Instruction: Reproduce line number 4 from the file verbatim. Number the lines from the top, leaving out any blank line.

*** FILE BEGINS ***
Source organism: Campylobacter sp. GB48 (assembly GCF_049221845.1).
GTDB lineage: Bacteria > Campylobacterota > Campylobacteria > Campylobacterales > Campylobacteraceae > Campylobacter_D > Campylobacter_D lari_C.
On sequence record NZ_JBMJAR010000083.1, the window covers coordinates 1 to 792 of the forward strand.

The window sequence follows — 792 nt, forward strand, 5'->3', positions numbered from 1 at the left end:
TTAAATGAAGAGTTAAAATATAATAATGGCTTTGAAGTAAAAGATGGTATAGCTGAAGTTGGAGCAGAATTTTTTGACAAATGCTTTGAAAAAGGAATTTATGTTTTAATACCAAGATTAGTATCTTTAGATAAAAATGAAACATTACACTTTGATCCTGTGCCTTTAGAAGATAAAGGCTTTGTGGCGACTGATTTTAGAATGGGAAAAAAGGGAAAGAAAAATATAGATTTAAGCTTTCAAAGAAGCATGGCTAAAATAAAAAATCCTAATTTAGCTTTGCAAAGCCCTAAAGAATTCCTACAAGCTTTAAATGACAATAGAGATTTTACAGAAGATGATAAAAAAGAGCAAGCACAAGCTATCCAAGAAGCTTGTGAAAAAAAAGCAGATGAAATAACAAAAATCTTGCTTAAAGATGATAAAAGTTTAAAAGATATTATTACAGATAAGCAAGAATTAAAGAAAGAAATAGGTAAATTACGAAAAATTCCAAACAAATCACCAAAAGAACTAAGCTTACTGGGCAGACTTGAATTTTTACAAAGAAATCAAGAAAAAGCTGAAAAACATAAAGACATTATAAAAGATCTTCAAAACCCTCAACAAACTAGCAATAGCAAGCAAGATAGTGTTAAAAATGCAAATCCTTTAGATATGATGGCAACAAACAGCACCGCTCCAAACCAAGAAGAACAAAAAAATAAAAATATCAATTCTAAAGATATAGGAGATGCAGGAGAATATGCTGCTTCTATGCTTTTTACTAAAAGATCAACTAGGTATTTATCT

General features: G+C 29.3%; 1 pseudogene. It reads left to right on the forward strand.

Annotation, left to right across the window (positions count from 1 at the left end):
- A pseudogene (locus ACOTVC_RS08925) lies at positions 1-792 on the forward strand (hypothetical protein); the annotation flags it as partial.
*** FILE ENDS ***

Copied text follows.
The window sequence follows — 792 nt, forward strand, 5'->3', positions numbered from 1 at the left end: